TREB February 2018 report

February Sales Down from 2017, But Strong Spring Awaits: TREB

The February data is in for the Toronto real estate market, and the numbers reveal activity continues to decline from last year’s levels; sales have fallen 34.9 per cent and prices 12.4 per cent to an average of $767,818, compared to February 2017.

An Opportunity to Upgrade

However, housing analysts say perspective is important when looking at the shorter-term picture – while the market has softened considerably, it has done so from historically high levels that were considerable unsustainable for many home buyers. In fact, not only is today’s market in much more balanced territory, but month-over-month data indicates this spring season will be as robust as ever.

Lauren Haw, Broker of Record at Zoocasa Realty, says buyers and sellers who focus only on year-over-year market change are in for a shock, as real-time conditions are much more competitive than the numbers let on.

“The numbers continue to show that if you’re focusing only on year-over-year growth, you’ll miss the boat on a rising market,” she says. “We’re in line with other hot markets, like in February 2016 where the average Toronto home price was $719,843 versus $806,494 now. We’re right in line with where a market like Toronto should be.”

And, as steadily rising prices have narrowed the cost gap between condo and detached ownership, Haw says there’s one particular consumer segment set to benefit most – move up buyers.

“It’s a good time to sell a condo and buy a house in the GTA – we know that the condo market was fairly flat in terms of price appreciation for many years, but the gap has narrowed and we’re seeing more of a ‘move-up’ market,” she says. “There was a $432,584 gap between the average condo and semi-detached price in February 2016, and it’s now down to $415,627.”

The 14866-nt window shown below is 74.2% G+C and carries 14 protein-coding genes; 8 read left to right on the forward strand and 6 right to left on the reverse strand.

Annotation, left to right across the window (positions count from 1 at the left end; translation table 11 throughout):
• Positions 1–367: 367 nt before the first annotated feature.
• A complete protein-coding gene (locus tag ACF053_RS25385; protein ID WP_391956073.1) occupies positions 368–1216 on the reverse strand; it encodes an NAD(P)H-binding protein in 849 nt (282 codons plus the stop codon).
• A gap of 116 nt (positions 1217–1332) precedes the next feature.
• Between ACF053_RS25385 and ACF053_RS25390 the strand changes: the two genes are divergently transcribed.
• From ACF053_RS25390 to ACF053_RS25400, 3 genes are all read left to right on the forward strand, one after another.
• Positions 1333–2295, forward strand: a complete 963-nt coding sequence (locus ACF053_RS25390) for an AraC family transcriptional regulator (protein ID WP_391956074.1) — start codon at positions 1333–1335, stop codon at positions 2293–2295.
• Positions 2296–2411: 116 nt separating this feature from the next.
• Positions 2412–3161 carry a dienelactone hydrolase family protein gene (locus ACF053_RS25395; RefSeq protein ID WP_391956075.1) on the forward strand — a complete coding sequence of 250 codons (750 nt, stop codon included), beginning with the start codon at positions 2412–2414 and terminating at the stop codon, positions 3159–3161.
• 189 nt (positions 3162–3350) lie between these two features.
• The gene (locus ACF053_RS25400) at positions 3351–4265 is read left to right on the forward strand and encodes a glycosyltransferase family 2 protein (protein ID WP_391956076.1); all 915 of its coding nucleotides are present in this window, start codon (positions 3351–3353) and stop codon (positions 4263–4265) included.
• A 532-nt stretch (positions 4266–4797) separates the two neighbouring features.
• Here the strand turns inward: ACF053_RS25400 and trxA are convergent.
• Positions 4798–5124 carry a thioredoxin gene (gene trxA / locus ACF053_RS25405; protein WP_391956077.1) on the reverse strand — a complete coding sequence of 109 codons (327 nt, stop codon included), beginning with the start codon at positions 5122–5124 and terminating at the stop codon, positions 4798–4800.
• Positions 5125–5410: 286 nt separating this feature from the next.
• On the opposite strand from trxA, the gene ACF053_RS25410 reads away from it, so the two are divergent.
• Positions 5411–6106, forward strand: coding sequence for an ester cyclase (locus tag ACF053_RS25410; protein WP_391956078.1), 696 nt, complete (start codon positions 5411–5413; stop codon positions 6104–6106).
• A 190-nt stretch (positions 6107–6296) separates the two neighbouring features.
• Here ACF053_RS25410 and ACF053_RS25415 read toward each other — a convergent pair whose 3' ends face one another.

Check out the infographic below to see how February’s real estate market performance compares annually, and from January.

toronto-home-sales-february-2018-treb-zoocasa

Market Decline Part of TREB’s Forecast

That the market is off to a slower start is actually in line with Toronto Real Estate Board predictions – new mortgage rules that went into effect on January 1st caused a “pull forward” on would-be January sales, which the board says has contributed to a cooler Q1.

“When TREB released its outlook for 2018, the forecast anticipated a slow start to the year compared to the historically high sales count reported in the winter and early spring of 2017,” says TREB President Tim Syrianos. “Prospective home buyers are still come to terms with the psychological impact of the Fair Housing Plan, and some have also had to re-evaluate their plans due to the new OSFI-mandated mortgage stress test guidelines and generally higher borrowing costs.”

Prices Fall Across Most Home Types

Home prices continued to moderate, with the only increase seen in the condo segment, which appreciated an average of 10.1 per cent, to $529,782. As has been the trend since the implementation of the Fair Housing Plan, detached homes saw the greatest price declines, falling 17.2 per cent to $1,00,736. Semi-detached and townhomes both saw single-digit price declines of 8.6 and 2.9 per cent, to $756,894 and $638,691, respectively.

However, February prices still clocked in 12 per cent higher than in February 2016, “which represents an annualized increase well above the rate of inflation for the past two years.”

Regional Differences

Sales and price fluctuations also differed greatly across the Greater Toronto Area – condos for sale in Mississauga, for example, go for under the GTA average at $411,561, compared to Toronto condos at $570,275, which are priced above. Check out the chart below to view price and sale conditions across the region:

Ratio-by-Region

Leave a Reply

Your email address will not be published. Required fields are marked *

You may use these HTML tags and attributes: <a href="" title=""> <abbr title=""> <acronym title=""> <b> <blockquote cite=""> <cite> <code> <del datetime=""> <em> <i> <q cite=""> <strike> <strong>